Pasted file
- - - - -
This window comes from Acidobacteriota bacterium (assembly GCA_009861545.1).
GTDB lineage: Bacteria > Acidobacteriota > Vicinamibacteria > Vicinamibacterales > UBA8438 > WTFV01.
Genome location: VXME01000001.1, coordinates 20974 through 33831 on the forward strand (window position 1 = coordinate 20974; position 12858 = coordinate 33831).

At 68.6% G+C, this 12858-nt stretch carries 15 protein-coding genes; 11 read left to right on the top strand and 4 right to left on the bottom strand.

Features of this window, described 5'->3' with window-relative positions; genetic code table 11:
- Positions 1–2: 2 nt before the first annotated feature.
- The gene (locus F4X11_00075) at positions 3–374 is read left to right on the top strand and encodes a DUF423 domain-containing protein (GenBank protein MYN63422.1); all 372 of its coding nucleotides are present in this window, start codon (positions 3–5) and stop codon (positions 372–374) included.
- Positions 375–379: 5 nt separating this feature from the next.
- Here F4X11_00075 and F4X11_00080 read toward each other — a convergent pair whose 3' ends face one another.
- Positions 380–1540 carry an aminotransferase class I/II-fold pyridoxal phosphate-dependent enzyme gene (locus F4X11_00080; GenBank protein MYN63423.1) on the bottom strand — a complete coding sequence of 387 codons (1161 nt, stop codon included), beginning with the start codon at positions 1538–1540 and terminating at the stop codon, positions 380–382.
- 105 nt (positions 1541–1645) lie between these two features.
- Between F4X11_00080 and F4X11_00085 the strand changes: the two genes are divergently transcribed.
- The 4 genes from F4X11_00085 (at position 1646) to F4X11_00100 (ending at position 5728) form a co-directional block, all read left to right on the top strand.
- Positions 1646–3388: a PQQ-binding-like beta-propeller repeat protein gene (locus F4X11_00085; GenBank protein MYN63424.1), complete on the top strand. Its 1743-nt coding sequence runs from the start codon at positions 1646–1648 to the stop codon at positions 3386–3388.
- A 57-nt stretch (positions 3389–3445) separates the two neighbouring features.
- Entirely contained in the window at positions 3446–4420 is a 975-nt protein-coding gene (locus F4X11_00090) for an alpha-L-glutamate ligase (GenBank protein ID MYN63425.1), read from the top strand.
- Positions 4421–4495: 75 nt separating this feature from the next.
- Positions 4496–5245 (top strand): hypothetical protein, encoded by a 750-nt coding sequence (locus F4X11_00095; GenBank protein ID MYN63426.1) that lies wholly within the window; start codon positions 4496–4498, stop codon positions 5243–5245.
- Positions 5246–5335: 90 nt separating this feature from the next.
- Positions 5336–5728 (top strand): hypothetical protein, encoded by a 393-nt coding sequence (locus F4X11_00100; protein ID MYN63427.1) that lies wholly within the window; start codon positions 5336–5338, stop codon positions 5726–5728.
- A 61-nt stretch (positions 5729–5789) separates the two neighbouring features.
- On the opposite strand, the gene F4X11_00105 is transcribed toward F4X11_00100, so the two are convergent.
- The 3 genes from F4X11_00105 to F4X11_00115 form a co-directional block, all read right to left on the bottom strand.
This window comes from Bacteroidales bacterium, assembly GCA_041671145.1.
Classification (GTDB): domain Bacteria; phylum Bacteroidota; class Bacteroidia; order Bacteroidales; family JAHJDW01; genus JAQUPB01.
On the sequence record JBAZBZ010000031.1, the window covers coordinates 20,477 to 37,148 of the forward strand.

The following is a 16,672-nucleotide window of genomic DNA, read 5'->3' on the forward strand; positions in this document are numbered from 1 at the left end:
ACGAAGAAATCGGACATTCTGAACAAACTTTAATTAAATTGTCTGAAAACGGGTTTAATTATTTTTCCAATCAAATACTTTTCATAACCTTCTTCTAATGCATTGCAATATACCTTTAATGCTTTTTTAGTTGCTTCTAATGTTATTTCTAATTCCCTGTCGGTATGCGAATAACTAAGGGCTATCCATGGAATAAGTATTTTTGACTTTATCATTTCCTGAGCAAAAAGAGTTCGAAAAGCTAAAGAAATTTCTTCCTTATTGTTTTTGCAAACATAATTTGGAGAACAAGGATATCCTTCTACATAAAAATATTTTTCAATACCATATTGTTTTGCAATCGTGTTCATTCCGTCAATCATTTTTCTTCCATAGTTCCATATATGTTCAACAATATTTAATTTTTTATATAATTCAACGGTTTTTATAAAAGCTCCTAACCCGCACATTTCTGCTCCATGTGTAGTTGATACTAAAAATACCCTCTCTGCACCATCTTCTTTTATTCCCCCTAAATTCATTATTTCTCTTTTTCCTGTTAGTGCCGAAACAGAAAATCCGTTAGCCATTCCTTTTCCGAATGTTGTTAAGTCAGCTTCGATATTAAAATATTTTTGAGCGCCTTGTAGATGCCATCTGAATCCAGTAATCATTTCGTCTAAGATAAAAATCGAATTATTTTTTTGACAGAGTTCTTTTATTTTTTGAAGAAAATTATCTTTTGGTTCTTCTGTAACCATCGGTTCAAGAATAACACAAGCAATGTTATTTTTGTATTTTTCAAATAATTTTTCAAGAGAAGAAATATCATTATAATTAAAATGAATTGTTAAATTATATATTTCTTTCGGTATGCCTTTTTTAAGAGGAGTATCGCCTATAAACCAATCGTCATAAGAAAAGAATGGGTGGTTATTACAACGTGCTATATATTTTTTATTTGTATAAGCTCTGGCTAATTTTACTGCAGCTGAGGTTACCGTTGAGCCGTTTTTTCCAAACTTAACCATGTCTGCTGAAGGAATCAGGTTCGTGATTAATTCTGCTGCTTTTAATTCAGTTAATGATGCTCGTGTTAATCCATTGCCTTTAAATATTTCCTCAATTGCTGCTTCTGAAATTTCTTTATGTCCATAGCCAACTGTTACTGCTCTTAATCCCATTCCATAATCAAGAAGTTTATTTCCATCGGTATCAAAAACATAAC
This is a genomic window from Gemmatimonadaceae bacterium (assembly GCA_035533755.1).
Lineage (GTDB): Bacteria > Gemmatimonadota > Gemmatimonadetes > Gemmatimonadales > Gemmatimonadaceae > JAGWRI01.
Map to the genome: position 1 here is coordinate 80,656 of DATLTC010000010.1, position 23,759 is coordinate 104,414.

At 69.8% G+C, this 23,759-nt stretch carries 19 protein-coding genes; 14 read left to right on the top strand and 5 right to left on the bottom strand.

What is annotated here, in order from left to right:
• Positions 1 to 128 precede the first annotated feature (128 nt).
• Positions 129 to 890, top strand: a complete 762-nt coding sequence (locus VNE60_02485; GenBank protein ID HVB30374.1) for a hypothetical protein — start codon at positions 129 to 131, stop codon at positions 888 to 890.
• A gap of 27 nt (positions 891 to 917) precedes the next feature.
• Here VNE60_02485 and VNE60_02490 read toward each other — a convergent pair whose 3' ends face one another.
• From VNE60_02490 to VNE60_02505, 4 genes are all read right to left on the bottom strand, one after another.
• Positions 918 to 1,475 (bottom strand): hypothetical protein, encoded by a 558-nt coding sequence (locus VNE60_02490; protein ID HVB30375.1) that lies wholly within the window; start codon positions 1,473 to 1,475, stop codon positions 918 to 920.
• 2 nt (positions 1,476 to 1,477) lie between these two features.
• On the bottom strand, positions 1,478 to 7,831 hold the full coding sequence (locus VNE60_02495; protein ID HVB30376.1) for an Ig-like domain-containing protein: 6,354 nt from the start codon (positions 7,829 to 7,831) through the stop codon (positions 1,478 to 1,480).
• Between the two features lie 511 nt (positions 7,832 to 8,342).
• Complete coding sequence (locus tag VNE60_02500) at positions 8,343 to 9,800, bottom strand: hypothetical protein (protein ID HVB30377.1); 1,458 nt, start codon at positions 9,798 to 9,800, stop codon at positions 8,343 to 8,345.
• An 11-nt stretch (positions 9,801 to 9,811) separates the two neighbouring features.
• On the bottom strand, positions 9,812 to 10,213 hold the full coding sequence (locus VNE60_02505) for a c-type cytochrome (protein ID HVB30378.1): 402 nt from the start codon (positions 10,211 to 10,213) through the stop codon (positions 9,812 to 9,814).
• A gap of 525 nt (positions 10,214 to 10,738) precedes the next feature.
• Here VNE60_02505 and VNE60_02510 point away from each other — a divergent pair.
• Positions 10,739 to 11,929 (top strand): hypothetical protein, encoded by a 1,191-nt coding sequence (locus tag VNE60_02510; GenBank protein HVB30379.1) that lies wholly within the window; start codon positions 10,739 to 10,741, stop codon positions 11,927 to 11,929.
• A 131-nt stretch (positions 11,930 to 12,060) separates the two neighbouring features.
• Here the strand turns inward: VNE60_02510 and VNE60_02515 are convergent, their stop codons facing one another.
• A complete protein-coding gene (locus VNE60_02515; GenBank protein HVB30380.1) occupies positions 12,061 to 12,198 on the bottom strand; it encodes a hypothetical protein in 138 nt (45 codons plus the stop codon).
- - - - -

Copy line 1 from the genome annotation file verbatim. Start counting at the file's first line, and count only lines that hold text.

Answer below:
This window comes from Acidobacteriota bacterium (assembly GCA_009861545.1).